In a column that could have been written yesterday afternoon, L Ian MacDonald said the following about Senate reform in 1985:
When Canadians think of the Senate at all, they clearly don’t think much of it, which is why the New Democrats in the Commons think they’re on to a good thing in calling for the abolition of the upper chamber.
The truly cynical would say the column was an attempt by MacDonald, who would become speechwriter for Prime Minister Brian Mulroney later that year, to tamp down the expectations of the voting public. After all, the same voting public elected Mulroney in part because he would put an end to what Peter C. Newman called “the orgy of patronage appointments” of previous Liberal governments. I was a tyke at the time, but I still remember my old man watching the debate when Mulroney made John Turner’s campaign go poof! by delivering that famous “You had an option, sir” line in that indignant, fuck-off baritone of his. Turner’s crime, in large part, was appointing three senators during his three months as Prime Minister. Mulroney was disgusted and promised change. I think the old man even voted for Mulroney—though I doubt he’d admit as much in polite company.
Of course, this change never came. Once entrenched in office, Mulroney made a few noises about Senate reform. He appointed journalist Richard Doyle, noted advocate of an elected Senate, to the red velour chamber in 1985. He mused about a time limit on Senate vetos and debates. He promised a first ministers conference on Senate reform. And then, poof! Doyle did absolutely nothing for his cause, leaving the Senate in 1998 exactly as it was in 1985. That is to say, as the clubby, patronage-rife clique Mulroney ostensibly complained about. That Senate conference was rolled into Meech Lake, and died when Meech Lake died. Mulroney, too, had an option—and he said yes to combating the Liberal Senate majority with an orgy of his own, appointing 57 Senators in his four years.
In short, Mulroney realized in 1985 exactly what Stephen Harper probably realized in 2006, when his transition from renegade anti-Senate egghead to canny Canadian Prime Minister was complete. It’s this: as grossly undemocratic as it may be, the Senate has both power and the benefit of history and inertia. Ergo, it’s a helluva a lot easier to join the hoard then continue to attack it. What we’re living through right now, as the Wallins and the Brazeaus and the Duffys and the Harbs inspire the usual spittle-inducing rage amongst opposition politicians and headline writers alike, is a slight refrain of what we saw nearly 30 years ago. And it’s yet another indication that the Senate, in all its current unseemly, patronage-y glory, is here to stay.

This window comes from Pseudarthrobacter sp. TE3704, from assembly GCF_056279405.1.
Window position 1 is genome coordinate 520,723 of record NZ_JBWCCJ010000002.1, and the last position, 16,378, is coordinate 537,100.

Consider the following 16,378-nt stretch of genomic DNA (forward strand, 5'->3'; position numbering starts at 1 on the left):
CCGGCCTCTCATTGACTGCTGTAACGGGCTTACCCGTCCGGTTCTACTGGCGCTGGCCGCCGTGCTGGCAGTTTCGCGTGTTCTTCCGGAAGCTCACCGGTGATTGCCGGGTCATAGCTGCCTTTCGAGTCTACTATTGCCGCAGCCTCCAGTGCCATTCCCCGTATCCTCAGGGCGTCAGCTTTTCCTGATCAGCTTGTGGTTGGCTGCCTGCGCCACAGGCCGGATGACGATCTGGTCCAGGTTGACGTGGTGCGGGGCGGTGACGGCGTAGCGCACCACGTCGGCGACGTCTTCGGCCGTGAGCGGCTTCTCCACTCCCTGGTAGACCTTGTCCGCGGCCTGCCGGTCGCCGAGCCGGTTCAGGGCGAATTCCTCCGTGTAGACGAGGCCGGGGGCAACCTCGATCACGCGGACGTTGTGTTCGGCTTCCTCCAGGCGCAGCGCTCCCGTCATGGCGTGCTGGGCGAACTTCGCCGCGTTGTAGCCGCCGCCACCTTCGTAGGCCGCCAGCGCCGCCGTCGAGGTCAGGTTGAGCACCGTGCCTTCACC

In his famous “firewall” letter to Ralph Klein in 2000, Harper urged the Alberta Premier to “force Senate reform back onto the national agenda.” The 2004 Conservative platform said a Harper government would only appoint elected senators. And like Mulroney, Harper made all the right noises about Senate reform once in power. In 2007, he appointed Alberta’s Bert Brown—the first elected member in nearly two decades. He raised the possibility of electing senators alongside MPs. “I will not name appointed people to the Senate,” Harper said in 2004.
If you forget all this, it might be because the noise of Harper’s own patronage orgy firing up in earnest. Barely a month after his election in 2006, Harper appointed Michael Fortier to the Senate to serve as a de facto (unelected!) MP for the Montreal area, where the Conservative ranks were left a bit thin following the 2006 election. And he hasn’t really stopped since.
In six years, Harper has appointed 58 senators, and is approaching what took Pierre Trudeau 15 years to accomplish. Another two, and he’ll have tied the modern-day record set by Justin’s dad. You read that right: when it comes to patronage appointments, the rah-rah, formerly fervent anti-Senate activist Stephen Harper is behaving exactly like a wanton Liberal. Worse than a Liberal, even.
It brings to mind a speech Harper gave in those baby-fresh days of his government in 2006. “As everyone in this room knows, it has become a right of passage for aspiring leaders and prime ministers to promise Senate reform—on their way to the top,” he said. “But once they are elected, Senate reform quickly falls to the bottom of the Government’s agenda. Nothing ever gets done. And the status quo goes on.”